Living in a Plastic Bubble

I feel as though I live in a plastic bubble. It surrounds me, but it cannot be seen. I see everyone around me, I hear them speak. Behind their words, they hide from me. They look at me and think they know me. But they don’t see my bubble, they don’t look long enough to see it. I try to talk with them, to share myself, but my words return, unlistened to. And nobody hears.

I move through the days insulated in my protective bubble. I reach out to ones that I love, but they don’t notice. They don’t feel my need. When I extend my hand, no one takes it. Heavy hearted, I withdraw it, vowing never to offer it again. I call to those around, I beg, “Please, help me. Please touch me. Please love me.” And nobody hears.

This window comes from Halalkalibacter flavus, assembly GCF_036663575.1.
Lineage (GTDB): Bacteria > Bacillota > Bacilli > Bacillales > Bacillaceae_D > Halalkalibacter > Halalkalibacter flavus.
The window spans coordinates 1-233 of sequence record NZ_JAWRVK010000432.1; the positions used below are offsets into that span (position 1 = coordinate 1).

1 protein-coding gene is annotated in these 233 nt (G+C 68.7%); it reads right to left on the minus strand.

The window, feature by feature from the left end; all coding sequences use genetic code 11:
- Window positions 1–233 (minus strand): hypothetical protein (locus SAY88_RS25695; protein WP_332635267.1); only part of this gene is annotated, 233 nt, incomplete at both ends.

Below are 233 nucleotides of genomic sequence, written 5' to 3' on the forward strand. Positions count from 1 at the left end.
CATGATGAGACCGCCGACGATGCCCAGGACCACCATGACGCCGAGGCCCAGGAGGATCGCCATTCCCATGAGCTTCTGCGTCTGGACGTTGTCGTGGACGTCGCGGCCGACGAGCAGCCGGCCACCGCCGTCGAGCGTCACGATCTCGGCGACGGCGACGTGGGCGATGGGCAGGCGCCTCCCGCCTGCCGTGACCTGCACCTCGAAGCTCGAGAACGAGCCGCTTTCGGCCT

Though not made of plastic my bubble is real. It is comprised of many things. The sting of harsh words, spoken thoughtlessly. The heartache of love unrequited. The disappointment of a trust broken. The guilt of mistakes past. The terror of, again, being rejected. These things envelop me, isolate me; in my torment I scream, but it is silent. And nobody hears.

I sought escape from my invisible prison. I looked for someone, some person who would see my bubble and free me of it. I searched for years, to naught. And then, when all seemed hopeless, I turned my eyes in a new direction. There he stood, arms outstretched, beckoning me. He spoke to me. He touched me.

Then I understood what I should have always known. Through all the empty years and broken dreams, I never had been alone. He was always there, just waiting for me to call. I closed my eyes and whispered, “God, please help me. Please touch me. Please love me.”

And he heard.

Mark Trotter, Collected Sermons,

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